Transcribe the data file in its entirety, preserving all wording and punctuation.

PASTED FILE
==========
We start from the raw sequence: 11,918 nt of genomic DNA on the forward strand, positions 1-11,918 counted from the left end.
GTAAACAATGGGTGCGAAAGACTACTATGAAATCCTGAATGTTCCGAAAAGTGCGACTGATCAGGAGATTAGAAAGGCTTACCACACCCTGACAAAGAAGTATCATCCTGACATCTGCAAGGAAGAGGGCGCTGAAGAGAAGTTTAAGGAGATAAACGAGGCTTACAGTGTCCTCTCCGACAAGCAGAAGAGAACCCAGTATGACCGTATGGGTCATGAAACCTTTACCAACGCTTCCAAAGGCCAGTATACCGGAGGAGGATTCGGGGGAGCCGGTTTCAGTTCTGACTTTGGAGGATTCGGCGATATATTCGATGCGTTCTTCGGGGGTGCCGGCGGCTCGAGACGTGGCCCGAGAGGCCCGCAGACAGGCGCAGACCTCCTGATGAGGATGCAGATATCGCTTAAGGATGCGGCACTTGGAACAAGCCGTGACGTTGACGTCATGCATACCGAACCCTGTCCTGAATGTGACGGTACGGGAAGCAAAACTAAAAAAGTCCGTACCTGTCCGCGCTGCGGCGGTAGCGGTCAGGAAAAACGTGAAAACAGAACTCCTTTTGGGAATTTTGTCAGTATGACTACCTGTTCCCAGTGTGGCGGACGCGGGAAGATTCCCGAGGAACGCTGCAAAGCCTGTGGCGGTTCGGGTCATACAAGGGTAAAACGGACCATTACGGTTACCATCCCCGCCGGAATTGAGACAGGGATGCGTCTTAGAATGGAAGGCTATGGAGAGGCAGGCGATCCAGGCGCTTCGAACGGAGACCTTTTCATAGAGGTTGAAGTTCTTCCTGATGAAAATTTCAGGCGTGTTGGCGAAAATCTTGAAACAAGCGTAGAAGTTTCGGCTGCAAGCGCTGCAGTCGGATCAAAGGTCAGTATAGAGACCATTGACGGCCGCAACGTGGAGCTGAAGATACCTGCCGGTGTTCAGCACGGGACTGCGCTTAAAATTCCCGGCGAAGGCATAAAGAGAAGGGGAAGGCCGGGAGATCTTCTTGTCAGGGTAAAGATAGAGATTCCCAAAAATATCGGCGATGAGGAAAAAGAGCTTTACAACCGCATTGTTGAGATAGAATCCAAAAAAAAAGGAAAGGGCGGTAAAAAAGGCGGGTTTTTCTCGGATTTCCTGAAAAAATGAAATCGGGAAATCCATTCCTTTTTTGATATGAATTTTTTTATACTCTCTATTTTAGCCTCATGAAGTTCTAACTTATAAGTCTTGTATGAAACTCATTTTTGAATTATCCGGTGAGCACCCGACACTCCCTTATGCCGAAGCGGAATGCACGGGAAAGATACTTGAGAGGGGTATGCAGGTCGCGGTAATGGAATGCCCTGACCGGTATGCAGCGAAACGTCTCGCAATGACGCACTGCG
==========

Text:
We start from the raw sequence: 11,918 nt of genomic DNA on the forward strand, positions 1-11,918 counted from the left end.
GTAAACAATGGGTGCGAAAGACTACTATGAAATCCTGAATGTTCCGAAAAGTGCGACTGATCAGGAGATTAGAAAGGCTTACCACACCCTGACAAAGAAGTATCATCCTGACATCTGCAAGGAAGAGGGCGCTGAAGAGAAGTTTAAGGAGATAAACGAGGCTTACAGTGTCCTCTCCGACAAGCAGAAGAGAACCCAGTATGACCGTATGGGTCATGAAACCTTTACCAACGCTTCCAAAGGCCAGTATACCGGAGGAGGATTCGGGGGAGCCGGTTTCAGTTCTGACTTTGGAGGATTCGGCGATATATTCGATGCGTTCTTCGGGGGTGCCGGCGGCTCGAGACGTGGCCCGAGAGGCCCGCAGACAGGCGCAGACCTCCTGATGAGGATGCAGATATCGCTTAAGGATGCGGCACTTGGAACAAGCCGTGACGTTGACGTCATGCATACCGAACCCTGTCCTGAATGTGACGGTACGGGAAGCAAAACTAAAAAAGTCCGTACCTGTCCGCGCTGCGGCGGTAGCGGTCAGGAAAAACGTGAAAACAGAACTCCTTTTGGGAATTTTGTCAGTATGACTACCTGTTCCCAGTGTGGCGGACGCGGGAAGATTCCCGAGGAACGCTGCAAAGCCTGTGGCGGTTCGGGTCATACAAGGGTAAAACGGACCATTACGGTTACCATCCCCGCCGGAATTGAGACAGGGATGCGTCTTAGAATGGAAGGCTATGGAGAGGCAGGCGATCCAGGCGCTTCGAACGGAGACCTTTTCATAGAGGTTGAAGTTCTTCCTGATGAAAATTTCAGGCGTGTTGGCGAAAATCTTGAAACAAGCGTAGAAGTTTCGGCTGCAAGCGCTGCAGTCGGATCAAAGGTCAGTATAGAGACCATTGACGGCCGCAACGTGGAGCTGAAGATACCTGCCGGTGTTCAGCACGGGACTGCGCTTAAAATTCCCGGCGAAGGCATAAAGAGAAGGGGAAGGCCGGGAGATCTTCTTGTCAGGGTAAAGATAGAGATTCCCAAAAATATCGGCGATGAGGAAAAAGAGCTTTACAACCGCATTGTTGAGATAGAATCCAAAAAAAAAGGAAAGGGCGGTAAAAAAGGCGGGTTTTTCTCGGATTTCCTGAAAAAATGAAATCGGGAAATCCATTCCTTTTTTGATATGAATTTTTTTATACTCTCTATTTTAGCCTCATGAAGTTCTAACTTATAAGTCTTGTATGAAACTCATTTTTGAATTATCCGGTGAGCACCCGACACTCCCTTATGCCGAAGCGGAATGCACGGGAAAGATACTTGAGAGGGGTATGCAGGTCGCGGTAATGGAATGCCCTGACCGGTATGCAGCGAAACGTCTCGCAATGACGCACTGCG